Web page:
Report: Electricity Prices Fall in Deregulated Areas, but Problems Continue
A report analyzing Texas electricity prices finds that there are lingering problems in the state's decade-old competitive electricity market.
Texans living in the deregulated electricity market are paying lower power prices than the average American. But they are still paying more on average than Texans living in areas outside of deregulation, according to a report released Thursday that argues problems linger in the state’s competitive energy market more than a decade after it was created.
The Texas Coalition for Affordable Power, a group of cities and other local governments, analyzed U.S. Energy Information Administration data on residential prices stretching back to 2002, the first year most Texans were allowed to choose their electricity provider under deregulation. The coalition's report concludes that trends identified in the data indicate problems in the deregulated system are only slowly improving. Meanwhile, lawmakers and advocates of deregulation say the system is working well, while one group questioned the data the coalition analyzed.
The report found that power in deregulated areas — a swath covering about 85 percent of the state — cost about 11.75 cents per kilowatt-hour in 2012, dipping below the national average of 11.88 cents. The gap between those prices narrowed each year since 2006, as power in deregulated Texas got cheaper.
But those residents, according to the report, still pay more than Texans whose power comes from electric cooperatives or city-owned utilities that are exempted from deregulation, such as in San Antonio and Austin. Average prices in those areas hovered below 10 cents per kilowatt-hour in 2012. Texans in deregulated areas would have saved a collective $22 billion — about $4,500 per customer — since 2002 had prices under deregulation matched those outside of competitive markets, the report said.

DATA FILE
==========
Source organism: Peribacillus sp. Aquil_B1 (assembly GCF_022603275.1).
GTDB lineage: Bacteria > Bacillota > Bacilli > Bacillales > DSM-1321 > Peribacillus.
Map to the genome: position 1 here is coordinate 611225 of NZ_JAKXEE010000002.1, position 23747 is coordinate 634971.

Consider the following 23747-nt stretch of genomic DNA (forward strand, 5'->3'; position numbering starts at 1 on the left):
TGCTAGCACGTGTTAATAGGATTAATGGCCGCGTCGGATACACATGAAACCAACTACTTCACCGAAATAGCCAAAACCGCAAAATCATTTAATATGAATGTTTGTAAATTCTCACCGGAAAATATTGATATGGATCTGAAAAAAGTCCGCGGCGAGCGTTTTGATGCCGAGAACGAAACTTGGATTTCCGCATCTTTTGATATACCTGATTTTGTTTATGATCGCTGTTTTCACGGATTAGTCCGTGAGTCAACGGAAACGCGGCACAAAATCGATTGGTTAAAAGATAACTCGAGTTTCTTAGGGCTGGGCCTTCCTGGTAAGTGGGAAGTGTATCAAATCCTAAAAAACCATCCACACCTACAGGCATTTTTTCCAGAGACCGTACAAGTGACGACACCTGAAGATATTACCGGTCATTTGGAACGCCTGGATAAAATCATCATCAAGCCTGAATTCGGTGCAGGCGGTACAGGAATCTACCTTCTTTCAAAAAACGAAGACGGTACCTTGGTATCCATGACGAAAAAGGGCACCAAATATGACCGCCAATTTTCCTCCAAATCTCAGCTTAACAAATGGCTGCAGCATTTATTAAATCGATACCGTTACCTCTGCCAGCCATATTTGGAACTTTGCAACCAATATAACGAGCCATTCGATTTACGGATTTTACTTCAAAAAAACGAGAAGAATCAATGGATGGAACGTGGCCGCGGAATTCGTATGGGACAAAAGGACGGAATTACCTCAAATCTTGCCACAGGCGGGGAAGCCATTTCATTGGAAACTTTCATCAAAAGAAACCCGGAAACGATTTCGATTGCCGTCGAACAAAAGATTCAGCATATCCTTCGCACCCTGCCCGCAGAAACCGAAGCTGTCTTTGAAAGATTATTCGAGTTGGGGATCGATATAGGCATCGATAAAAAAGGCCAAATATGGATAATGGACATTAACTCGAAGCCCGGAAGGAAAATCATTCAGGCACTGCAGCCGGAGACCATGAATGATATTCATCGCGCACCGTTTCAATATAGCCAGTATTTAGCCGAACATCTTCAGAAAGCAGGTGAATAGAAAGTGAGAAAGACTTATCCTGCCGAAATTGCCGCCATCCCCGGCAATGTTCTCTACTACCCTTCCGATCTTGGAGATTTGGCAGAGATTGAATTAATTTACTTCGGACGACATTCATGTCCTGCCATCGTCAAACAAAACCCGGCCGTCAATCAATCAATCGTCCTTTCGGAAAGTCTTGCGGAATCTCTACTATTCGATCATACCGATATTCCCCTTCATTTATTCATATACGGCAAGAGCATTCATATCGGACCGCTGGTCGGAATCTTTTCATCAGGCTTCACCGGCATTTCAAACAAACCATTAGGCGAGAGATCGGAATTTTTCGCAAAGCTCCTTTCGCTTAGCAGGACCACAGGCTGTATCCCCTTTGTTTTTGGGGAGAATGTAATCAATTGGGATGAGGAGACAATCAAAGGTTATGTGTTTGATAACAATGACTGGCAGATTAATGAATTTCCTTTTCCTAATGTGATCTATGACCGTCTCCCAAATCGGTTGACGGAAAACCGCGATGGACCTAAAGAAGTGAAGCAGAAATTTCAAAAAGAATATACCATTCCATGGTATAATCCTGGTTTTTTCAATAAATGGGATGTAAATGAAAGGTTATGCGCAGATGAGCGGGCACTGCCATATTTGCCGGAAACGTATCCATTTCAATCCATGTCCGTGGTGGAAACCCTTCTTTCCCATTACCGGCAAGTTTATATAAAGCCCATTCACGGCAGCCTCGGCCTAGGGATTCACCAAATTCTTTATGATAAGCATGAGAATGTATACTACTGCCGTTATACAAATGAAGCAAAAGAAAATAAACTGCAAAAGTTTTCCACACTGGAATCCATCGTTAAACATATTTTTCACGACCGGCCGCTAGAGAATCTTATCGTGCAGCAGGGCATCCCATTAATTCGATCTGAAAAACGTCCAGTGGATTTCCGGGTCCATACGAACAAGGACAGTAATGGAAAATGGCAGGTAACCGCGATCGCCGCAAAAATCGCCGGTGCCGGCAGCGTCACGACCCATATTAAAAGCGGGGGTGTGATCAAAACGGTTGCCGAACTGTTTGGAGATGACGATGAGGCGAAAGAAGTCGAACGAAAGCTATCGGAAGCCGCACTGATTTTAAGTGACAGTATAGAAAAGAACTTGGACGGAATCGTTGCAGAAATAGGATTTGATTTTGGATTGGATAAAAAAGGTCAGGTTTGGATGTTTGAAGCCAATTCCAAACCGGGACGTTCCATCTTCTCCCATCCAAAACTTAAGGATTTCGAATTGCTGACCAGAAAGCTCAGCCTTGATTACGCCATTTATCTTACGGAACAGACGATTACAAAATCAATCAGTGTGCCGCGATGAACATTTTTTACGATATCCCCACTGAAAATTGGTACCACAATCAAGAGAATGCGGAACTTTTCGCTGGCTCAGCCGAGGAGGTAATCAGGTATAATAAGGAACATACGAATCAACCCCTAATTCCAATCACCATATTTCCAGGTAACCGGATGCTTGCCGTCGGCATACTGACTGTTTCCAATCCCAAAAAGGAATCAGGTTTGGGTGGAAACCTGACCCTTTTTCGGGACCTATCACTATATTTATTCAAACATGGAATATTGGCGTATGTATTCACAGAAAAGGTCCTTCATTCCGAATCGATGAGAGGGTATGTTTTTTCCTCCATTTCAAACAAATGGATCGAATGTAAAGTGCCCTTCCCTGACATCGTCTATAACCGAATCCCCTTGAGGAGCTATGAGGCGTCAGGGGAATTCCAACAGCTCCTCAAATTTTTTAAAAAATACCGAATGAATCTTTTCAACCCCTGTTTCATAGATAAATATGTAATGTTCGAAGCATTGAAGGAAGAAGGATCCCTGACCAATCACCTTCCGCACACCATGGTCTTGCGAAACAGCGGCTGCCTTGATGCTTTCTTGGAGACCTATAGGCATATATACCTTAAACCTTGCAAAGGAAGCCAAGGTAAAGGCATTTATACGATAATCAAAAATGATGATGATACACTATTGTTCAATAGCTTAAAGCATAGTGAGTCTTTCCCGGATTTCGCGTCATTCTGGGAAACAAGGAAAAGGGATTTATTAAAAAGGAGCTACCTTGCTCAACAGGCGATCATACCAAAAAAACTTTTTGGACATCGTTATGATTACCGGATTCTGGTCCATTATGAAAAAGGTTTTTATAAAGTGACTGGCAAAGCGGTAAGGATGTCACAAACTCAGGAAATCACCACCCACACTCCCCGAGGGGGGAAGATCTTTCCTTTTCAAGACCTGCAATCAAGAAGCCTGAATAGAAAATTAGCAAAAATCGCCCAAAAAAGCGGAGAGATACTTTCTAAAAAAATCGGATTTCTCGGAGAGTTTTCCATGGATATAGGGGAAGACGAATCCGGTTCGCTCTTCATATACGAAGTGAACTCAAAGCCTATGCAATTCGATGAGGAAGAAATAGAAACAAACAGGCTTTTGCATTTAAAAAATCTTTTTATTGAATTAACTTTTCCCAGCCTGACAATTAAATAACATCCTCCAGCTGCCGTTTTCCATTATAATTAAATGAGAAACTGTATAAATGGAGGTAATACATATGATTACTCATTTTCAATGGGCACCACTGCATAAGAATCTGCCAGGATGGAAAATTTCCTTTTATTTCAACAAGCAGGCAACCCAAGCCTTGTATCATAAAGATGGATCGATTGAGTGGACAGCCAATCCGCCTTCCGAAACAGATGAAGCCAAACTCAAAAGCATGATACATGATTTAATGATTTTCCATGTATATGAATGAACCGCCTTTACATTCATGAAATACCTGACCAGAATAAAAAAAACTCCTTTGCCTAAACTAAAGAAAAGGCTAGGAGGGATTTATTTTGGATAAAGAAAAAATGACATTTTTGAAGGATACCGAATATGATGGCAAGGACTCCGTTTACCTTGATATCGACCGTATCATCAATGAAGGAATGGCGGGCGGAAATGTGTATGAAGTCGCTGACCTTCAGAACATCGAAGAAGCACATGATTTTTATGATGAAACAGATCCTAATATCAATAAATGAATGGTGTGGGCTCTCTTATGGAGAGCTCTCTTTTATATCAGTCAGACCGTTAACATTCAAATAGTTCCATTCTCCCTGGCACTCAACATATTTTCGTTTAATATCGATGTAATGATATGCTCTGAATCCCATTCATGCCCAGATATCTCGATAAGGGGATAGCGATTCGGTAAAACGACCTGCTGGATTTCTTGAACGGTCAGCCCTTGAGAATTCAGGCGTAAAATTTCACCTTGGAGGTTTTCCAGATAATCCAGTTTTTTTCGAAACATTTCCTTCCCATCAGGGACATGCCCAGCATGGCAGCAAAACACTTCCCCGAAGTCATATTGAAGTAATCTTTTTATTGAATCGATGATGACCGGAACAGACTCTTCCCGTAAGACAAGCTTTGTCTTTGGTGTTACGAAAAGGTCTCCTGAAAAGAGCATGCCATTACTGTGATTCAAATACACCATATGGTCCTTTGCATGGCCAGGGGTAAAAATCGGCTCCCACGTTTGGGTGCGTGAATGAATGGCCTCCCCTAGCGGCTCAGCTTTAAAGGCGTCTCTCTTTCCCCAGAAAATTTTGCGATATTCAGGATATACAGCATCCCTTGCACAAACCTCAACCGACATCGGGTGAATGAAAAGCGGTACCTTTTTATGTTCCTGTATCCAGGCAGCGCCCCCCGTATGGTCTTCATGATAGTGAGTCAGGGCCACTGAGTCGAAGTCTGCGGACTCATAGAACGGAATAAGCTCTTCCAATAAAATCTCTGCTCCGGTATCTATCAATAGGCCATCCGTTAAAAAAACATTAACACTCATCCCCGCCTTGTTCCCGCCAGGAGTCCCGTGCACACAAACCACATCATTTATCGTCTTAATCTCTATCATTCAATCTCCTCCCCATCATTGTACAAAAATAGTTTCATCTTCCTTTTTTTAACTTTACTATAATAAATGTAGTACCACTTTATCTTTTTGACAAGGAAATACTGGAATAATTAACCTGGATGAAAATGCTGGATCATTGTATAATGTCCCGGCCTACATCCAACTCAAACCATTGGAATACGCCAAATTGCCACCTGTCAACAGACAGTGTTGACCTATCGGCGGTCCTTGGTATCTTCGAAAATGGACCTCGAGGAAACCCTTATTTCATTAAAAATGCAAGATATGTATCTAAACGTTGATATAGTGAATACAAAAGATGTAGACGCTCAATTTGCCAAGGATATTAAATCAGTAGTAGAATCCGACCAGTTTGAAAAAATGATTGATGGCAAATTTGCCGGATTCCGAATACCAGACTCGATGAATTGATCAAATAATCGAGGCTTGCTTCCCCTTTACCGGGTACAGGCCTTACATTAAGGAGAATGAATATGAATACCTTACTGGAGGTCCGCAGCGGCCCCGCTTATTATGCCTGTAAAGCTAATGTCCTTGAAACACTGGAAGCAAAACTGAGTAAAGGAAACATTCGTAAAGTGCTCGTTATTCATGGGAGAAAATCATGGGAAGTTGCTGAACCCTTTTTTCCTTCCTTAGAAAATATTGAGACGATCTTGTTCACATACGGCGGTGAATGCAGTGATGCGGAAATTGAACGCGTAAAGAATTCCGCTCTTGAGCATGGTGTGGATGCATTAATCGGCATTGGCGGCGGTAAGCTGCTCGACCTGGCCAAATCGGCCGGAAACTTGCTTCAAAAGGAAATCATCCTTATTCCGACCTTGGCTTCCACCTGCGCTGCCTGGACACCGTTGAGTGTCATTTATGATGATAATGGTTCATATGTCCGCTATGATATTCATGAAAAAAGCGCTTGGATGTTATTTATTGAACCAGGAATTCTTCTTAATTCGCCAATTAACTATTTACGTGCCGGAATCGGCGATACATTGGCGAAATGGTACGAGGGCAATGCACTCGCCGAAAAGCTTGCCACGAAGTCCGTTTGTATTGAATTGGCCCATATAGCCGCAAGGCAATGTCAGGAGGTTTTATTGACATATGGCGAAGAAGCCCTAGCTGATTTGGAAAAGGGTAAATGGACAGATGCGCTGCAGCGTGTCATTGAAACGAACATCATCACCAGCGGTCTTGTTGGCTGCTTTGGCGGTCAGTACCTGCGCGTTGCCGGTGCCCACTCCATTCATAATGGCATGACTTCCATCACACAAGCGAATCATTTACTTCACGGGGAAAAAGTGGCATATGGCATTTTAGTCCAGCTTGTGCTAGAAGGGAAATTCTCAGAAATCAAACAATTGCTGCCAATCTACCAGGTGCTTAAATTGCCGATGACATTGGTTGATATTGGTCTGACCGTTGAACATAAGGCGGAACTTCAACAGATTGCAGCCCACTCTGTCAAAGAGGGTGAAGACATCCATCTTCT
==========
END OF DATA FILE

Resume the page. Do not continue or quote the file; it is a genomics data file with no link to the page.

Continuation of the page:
The report said the trends suggest that the deregulated market is improving, but it may still be plagued by inefficiency, customer confusion and relatively high prices charged by legacy electricity providers.
“This is another good news-bad news story for electricity consumers in Texas,” Randy Moravec, executive director of the group, said in a press release. “This analysis shows there’s still plenty of room for improvement under our deregulation law.”
Observers have suggested that the spike in natural gas prices shortly after deregulation, followed by a dramatic decline, have also shaped the pricing trends. Many competitive providers were locked into high-cost contracts for gas for years after the price drop and only now are recovering, they say. The consumer group acknowledged that factor but said it alone did not account for the broader trend.
The coalition made a similar argument last September when it released an analysis of consumer complaints filed with the Public Utility Commission. That report showed that complaints have declined in recent years after a post-deregulation spike.
State Sen. Troy Fraser, R-Horseshoe Bay, who in 1999 co-authored legislation that paved the way for deregulation, said the new report’s findings were not surprising, and the trend signaled that the forces of competition and tweaks to the energy market are working.
“The market’s maturing. This is what we intended it to to do,” he said. “I think the market is performing well."
Fraser also pointed to natural gas prices as an initial obstacle to cheaper power, and he said Texas had struggled at first to rein in market manipulation from providers. But he said new policies, including a new pricing mechanism and the addition of an independent market monitor, have gradually smoothed out some of the hiccups.
“They’re very accurate in what they’ve reported,” Fraser said of the coalition’s analysis. “But we need to concentrate on the market we’re in.”
Meanwhile, John Fainter, president and CEO of the Association of Electric Companies of Texas, agreed that the market is maturing, but he took issue with the report’s use of federal data, which is based on the wholesale price formula rather than on competitive offers.
Each month, his group analyzes competitive prices using offers posted on a PUC website called Power to Choose, which allows consumers to compare companies’ prices and complaint history. This month, the group said average one-year, fixed offers ranged from 9.7 cents per kilowatt-hour to 10.8 cents, depending on the region. That report did not compare the prices to those in noncompetitive markets.
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